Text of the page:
Substance Use Disorder : What is it? What are the Symptoms? When to Seek Help?

Most of my patients who turn up at my door are not ready to believe that they have an ailment, a disorder that requires proper treatment. They are unable to find it in themselves to come to terms with it and I can understand how troublesome it is for them.

When they are sitting in my office, with troubled faces, they know in their hearts that something is wrong but are not able to put a finger to it. After having a thorough and detailed conversation, they are broken to the news of their brain disorder; substance use disorder. Sometimes, they go in shock, sometimes they surrender, you never know where it is going to go. But once, the truth is out, I can sense a weight lifting from their shoulders. They believe in the diagnosis or not, that’s a separate story, but they can see the elephant in the room and from there their long impending journey to sobriety begins.

What is Substance Use Disorder?

According to the National Institute of Mental Health, “Substance use disorder (SUD) is a treatable mental disorder that affects a person’s brain and behavior, leading to their inability to control their use of substances like legal or illegal drugs, alcohol, or medications. Symptoms can be moderate to severe, with addiction being the most severe form of SUD.”

In layman’s terms, it is a loss of control over any given substance/alcohol. Patients no matter how bad shape are unable to sway their use and end up succumbing to the hands of this deadly disease.

What are the symptoms of substance use disorder?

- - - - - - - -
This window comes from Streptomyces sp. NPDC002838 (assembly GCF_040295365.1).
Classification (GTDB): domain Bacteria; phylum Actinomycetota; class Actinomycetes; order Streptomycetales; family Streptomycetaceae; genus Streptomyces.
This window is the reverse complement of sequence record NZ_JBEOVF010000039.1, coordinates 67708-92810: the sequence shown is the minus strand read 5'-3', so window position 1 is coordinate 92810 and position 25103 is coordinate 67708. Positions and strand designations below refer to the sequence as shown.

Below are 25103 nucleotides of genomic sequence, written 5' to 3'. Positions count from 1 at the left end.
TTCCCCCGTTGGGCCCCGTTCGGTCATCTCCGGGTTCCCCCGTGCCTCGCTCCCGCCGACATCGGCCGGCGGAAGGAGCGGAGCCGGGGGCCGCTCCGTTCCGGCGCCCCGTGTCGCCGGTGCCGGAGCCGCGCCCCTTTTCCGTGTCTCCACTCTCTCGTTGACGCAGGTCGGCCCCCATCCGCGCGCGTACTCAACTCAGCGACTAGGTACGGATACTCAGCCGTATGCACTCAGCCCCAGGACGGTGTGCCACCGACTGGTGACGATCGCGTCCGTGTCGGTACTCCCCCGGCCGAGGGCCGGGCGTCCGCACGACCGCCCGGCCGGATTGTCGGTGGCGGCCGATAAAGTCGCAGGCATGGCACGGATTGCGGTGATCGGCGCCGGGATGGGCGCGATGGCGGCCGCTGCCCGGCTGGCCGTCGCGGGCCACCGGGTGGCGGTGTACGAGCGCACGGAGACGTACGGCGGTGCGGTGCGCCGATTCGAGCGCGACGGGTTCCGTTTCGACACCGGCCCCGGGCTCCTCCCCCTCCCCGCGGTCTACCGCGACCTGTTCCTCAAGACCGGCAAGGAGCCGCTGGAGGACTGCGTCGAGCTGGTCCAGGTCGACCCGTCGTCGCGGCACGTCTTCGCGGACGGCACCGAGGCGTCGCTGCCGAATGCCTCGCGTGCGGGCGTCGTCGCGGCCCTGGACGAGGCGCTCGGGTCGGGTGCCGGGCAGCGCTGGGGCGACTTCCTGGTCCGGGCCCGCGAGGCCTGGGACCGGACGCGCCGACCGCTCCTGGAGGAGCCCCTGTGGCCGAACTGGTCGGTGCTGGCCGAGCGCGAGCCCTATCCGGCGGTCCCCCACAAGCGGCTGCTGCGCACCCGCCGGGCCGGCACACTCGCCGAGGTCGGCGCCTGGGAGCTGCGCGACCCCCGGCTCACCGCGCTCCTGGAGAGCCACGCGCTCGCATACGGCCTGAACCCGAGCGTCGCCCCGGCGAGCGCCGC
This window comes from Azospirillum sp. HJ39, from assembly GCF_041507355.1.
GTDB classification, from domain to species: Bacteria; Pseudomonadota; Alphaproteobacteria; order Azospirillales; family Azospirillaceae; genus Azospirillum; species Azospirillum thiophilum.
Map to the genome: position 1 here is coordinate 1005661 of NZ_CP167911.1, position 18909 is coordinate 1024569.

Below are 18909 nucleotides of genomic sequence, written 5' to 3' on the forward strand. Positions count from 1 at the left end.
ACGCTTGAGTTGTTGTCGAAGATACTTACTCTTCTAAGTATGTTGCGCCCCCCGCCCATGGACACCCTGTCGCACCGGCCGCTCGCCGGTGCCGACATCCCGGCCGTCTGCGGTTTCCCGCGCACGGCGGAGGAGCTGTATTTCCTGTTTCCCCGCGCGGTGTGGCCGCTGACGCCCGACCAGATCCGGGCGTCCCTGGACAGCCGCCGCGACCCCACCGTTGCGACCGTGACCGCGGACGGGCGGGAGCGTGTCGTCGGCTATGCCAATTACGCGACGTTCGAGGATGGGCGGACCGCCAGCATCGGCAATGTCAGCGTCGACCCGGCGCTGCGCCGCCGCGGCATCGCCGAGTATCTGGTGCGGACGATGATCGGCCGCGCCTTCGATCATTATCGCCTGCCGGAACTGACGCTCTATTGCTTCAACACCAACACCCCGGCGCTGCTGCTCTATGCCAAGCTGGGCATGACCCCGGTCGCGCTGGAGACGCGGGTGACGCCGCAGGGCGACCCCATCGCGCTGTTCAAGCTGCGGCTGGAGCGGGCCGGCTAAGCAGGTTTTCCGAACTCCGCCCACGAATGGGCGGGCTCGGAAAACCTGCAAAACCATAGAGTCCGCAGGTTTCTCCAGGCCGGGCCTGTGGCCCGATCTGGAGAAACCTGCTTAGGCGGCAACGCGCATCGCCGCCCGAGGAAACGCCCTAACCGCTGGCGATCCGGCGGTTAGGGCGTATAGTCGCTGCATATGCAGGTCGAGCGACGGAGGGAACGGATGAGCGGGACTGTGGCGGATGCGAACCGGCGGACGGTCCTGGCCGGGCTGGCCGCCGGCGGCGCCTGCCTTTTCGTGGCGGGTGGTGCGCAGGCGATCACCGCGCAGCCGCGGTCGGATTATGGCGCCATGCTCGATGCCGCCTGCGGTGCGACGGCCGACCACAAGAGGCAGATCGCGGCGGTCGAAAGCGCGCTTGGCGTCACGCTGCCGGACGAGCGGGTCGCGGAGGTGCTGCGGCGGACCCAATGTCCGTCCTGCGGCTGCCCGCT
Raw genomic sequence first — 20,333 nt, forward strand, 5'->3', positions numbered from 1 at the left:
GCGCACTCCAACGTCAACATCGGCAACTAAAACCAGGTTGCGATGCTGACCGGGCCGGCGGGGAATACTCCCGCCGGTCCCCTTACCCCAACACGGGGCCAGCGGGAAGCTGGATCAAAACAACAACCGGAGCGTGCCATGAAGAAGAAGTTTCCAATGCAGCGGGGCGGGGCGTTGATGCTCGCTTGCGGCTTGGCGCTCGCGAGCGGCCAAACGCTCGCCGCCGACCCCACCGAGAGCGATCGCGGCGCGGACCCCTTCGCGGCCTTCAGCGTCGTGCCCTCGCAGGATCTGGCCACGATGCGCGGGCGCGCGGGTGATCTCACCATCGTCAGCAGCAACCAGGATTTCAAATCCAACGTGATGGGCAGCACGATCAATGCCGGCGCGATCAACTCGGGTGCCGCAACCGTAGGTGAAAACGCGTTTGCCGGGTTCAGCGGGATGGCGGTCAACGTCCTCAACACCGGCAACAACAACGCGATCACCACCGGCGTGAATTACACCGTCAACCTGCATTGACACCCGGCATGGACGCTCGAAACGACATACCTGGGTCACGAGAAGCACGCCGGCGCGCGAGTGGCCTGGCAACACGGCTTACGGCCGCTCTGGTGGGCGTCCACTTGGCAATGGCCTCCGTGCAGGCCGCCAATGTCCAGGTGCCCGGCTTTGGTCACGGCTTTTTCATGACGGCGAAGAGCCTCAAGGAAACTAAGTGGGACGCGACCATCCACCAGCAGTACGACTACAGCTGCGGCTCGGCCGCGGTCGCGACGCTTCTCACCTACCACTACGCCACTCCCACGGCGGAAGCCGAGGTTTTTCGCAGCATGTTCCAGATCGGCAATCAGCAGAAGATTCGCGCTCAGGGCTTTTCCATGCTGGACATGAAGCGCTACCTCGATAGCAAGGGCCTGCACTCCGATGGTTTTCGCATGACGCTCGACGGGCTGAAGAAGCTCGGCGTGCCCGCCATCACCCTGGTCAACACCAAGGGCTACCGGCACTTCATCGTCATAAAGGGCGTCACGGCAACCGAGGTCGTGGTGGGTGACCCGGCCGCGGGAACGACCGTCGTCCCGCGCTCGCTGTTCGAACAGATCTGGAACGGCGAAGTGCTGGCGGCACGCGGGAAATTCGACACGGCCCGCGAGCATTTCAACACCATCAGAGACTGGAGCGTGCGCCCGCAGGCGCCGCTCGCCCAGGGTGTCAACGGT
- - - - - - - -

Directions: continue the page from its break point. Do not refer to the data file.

According to ICD, the following symptoms need to be kept in mind, while diagnosing SUD;

  1. A strong desire or sense of compulsion to take the substance;
  2. Difficulties in controlling substance-taking behavior in terms of its onset, termination, or levels of use;
  3. A physiological withdrawal state when substance use has ceased or been reduced, as evidenced by: the characteristic withdrawal syndrome for the substance; or use of the same (or a closely related) substance to relieve or avoid withdrawal symptoms;
  4. Evidence of tolerance, such that increased doses of the psychoactive substance are required to achieve effects originally produced by lower doses;
  5. Progressive neglect of alternative pleasures or interests because of psychoactive substance use, increased amount of time necessary to obtain or take the substance or to recover from its effects ;
  6. Persisting with substance use despite clear evidence of overtly harmful consequences, such as harm to the liver through excessive drinking, depressive mood states consequent to heavy substance use, or substance-related impairment of cognitive functioning. Efforts should be made to determine that the user was actually, or could be expected to be, aware of the nature and extent of the harm.

When to seek help?

The most frequently asked question in my career has been, “When to seek help from a doctor?” And sadly, in my years of service in this field, I have never seen anyone come in for treatment right when the problem starts.

Generally, on average 5-10 years are lost by patients and family, till they realize they need help. Often families would go on and on with trying to control the patient, they would also sometimes go as far as providing the patient with the substance themselves, thinking that they may be able to make him quit,                                                                                                                                                                                                                         by reducing the amount. However, though their hearts are in the right place, their actions on the other hand aggravate the situation.

Therefore, instead of trying to overpower the situation or the patient, families need to bring the patient in when they see even a glimpse of some odd behavior. While the patient may not have a full-blown disorder the symptoms can be targeted before they progress and the patient can be saved before he suffers from the disorder.


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